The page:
As the end of the year draws nearer and nearer, more and more FANTASTIC picture books keep coming to our attention. Here are a few more that we think may have a chance at winning the coveted Caldecott Medal in 2014.
We’d love to have you participate in our Mock Caldecott event on January 11, 2014 — click here for more details AND to see our entire list of Mock Caldecott nominees, to date.
|Mr. Wuffles is a black cat who really doesn’t care much for his toys — except for one, which just happens to be a REAL spaceship, complete with tiny aliens. The aliens escape and meet up with other, more local opponents of Mr. Wuffles for assistance. Readers will discover new details of the story each time they return to peruse Mr. Wuffles, by David Wiesner.|
|Mo Willems is back on our list, with That is NOT a Good Idea! Remember those old silent films, where the nasty, evil villain tries to trick the gullible female, who usually ends up tied to a railroad track? That’s what this book made me think of, at first, but there is a wonderful twist to this story’s plot. Just WHO are those goslings really trying to warn?|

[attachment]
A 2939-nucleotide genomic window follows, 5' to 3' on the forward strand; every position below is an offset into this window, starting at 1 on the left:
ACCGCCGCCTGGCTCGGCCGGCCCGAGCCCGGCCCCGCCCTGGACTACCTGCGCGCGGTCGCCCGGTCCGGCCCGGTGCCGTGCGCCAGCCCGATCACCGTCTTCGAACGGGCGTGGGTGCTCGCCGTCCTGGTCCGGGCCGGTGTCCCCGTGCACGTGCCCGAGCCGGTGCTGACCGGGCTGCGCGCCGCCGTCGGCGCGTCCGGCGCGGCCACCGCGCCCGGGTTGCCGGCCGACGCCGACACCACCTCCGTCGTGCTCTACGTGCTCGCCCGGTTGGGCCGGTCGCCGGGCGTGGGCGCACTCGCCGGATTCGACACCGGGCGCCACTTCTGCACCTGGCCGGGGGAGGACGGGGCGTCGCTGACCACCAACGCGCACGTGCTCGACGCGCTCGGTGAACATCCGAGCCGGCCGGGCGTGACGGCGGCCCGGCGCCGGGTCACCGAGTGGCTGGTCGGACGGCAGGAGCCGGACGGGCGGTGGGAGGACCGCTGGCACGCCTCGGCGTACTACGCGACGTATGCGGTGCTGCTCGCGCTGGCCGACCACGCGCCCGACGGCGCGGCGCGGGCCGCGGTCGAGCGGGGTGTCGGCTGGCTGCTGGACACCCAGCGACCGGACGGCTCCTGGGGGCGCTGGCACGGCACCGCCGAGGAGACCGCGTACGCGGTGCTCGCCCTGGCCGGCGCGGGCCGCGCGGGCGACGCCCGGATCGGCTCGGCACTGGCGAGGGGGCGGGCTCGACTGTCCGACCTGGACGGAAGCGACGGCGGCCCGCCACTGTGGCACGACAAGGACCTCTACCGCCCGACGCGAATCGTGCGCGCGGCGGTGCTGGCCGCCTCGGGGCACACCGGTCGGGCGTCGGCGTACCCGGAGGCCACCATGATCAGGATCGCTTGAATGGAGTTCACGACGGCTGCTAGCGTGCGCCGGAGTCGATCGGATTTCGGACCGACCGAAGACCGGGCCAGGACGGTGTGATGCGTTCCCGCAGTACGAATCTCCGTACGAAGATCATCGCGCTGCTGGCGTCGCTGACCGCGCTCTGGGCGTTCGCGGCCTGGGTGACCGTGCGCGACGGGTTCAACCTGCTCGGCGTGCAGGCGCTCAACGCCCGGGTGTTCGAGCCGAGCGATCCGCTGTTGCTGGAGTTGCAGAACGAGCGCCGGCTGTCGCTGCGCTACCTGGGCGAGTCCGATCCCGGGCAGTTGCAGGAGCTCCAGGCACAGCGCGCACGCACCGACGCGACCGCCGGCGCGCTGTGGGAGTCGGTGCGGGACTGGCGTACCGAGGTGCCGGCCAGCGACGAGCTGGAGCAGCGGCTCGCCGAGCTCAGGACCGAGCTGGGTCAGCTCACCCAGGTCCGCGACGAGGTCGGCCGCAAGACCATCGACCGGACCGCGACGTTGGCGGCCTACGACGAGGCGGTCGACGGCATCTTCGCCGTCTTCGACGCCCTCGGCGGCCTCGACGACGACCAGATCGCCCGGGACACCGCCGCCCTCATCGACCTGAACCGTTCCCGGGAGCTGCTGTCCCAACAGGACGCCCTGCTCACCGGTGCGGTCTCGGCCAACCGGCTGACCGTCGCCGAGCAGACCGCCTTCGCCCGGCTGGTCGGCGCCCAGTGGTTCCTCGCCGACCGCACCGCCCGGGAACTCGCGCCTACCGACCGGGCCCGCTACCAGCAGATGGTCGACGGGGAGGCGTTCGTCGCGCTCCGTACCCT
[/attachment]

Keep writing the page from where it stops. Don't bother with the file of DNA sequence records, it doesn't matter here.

|Take a journey to a magical place in Aaron Becker’s wordless picture book, Journey. Amazingly intricate and detailed illustrations beg to be gazed at again and again and again. This is a place I want to visit, although after reading this book, I feel like I already have…|
|Words are SO not necessary in Molly Idle’s Flora and the Flamingo. Flora and her feathered friend leap and twist and dance across the pages — and behind the flaps. This is a story about dancing, but also about friendship and the twists and turns that can happen between friends. Absolutely stunning.|
I’m not sure how the Caldecott Committee would even begin to handle Boxers and Saints, by Gene Luen Yang, since they’re so tightly connected, and only ONE title can win. And…being graphic novels, I’m not sure how they fit into the criteria. But… I personally believe they qualify as picture books, allbeit these titles are definitely for the older age range (remember … Caldecott committees have to consider everything intended for children up to age 14). And I found the art — and the format — to be exceptional. What do YOU think?